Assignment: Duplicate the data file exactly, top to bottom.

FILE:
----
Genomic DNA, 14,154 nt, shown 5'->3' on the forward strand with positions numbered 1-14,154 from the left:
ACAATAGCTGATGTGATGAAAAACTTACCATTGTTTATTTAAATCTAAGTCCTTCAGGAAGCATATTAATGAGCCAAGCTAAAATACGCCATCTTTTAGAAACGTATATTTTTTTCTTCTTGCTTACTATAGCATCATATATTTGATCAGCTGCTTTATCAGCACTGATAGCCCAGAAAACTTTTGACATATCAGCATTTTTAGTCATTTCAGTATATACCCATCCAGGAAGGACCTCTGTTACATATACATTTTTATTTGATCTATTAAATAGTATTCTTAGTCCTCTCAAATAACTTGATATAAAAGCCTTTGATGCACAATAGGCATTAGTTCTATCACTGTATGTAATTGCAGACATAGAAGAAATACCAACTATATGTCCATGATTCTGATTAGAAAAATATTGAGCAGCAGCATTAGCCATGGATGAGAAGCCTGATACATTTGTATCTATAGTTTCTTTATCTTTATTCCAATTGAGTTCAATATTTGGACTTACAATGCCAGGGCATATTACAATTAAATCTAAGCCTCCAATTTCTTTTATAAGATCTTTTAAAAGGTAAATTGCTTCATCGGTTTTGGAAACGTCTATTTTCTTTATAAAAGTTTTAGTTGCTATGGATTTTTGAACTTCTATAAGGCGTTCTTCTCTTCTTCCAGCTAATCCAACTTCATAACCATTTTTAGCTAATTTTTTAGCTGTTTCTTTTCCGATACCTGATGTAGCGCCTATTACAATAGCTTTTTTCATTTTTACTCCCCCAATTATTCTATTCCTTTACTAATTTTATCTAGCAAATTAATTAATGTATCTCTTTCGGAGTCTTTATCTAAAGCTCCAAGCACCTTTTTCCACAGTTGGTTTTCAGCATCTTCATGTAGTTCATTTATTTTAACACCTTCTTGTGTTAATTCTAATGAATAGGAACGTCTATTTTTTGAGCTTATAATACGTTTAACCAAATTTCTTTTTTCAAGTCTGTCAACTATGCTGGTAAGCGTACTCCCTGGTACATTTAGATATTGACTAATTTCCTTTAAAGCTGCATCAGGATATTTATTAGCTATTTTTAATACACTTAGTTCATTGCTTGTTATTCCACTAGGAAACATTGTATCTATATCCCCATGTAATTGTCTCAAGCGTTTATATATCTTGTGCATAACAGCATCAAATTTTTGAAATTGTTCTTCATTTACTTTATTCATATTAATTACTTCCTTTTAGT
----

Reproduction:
Genomic DNA, 14,154 nt, shown 5'->3' on the forward strand with positions numbered 1-14,154 from the left:
ACAATAGCTGATGTGATGAAAAACTTACCATTGTTTATTTAAATCTAAGTCCTTCAGGAAGCATATTAATGAGCCAAGCTAAAATACGCCATCTTTTAGAAACGTATATTTTTTTCTTCTTGCTTACTATAGCATCATATATTTGATCAGCTGCTTTATCAGCACTGATAGCCCAGAAAACTTTTGACATATCAGCATTTTTAGTCATTTCAGTATATACCCATCCAGGAAGGACCTCTGTTACATATACATTTTTATTTGATCTATTAAATAGTATTCTTAGTCCTCTCAAATAACTTGATATAAAAGCCTTTGATGCACAATAGGCATTAGTTCTATCACTGTATGTAATTGCAGACATAGAAGAAATACCAACTATATGTCCATGATTCTGATTAGAAAAATATTGAGCAGCAGCATTAGCCATGGATGAGAAGCCTGATACATTTGTATCTATAGTTTCTTTATCTTTATTCCAATTGAGTTCAATATTTGGACTTACAATGCCAGGGCATATTACAATTAAATCTAAGCCTCCAATTTCTTTTATAAGATCTTTTAAAAGGTAAATTGCTTCATCGGTTTTGGAAACGTCTATTTTCTTTATAAAAGTTTTAGTTGCTATGGATTTTTGAACTTCTATAAGGCGTTCTTCTCTTCTTCCAGCTAATCCAACTTCATAACCATTTTTAGCTAATTTTTTAGCTGTTTCTTTTCCGATACCTGATGTAGCGCCTATTACAATAGCTTTTTTCATTTTTACTCCCCCAATTATTCTATTCCTTTACTAATTTTATCTAGCAAATTAATTAATGTATCTCTTTCGGAGTCTTTATCTAAAGCTCCAAGCACCTTTTTCCACAGTTGGTTTTCAGCATCTTCATGTAGTTCATTTATTTTAACACCTTCTTGTGTTAATTCTAATGAATAGGAACGTCTATTTTTTGAGCTTATAATACGTTTAACCAAATTTCTTTTTTCAAGTCTGTCAACTATGCTGGTAAGCGTACTCCCTGGTACATTTAGATATTGACTAATTTCCTTTAAAGCTGCATCAGGATATTTATTAGCTATTTTTAATACACTTAGTTCATTGCTTGTTATTCCACTAGGAAACATTGTATCTATATCCCCATGTAATTGTCTCAAGCGTTTATATATCTTGTGCATAACAGCATCAAATTTTTGAAATTGTTCTTCATTTACTTTATTCATATTAATTACTTCCTTTTAGT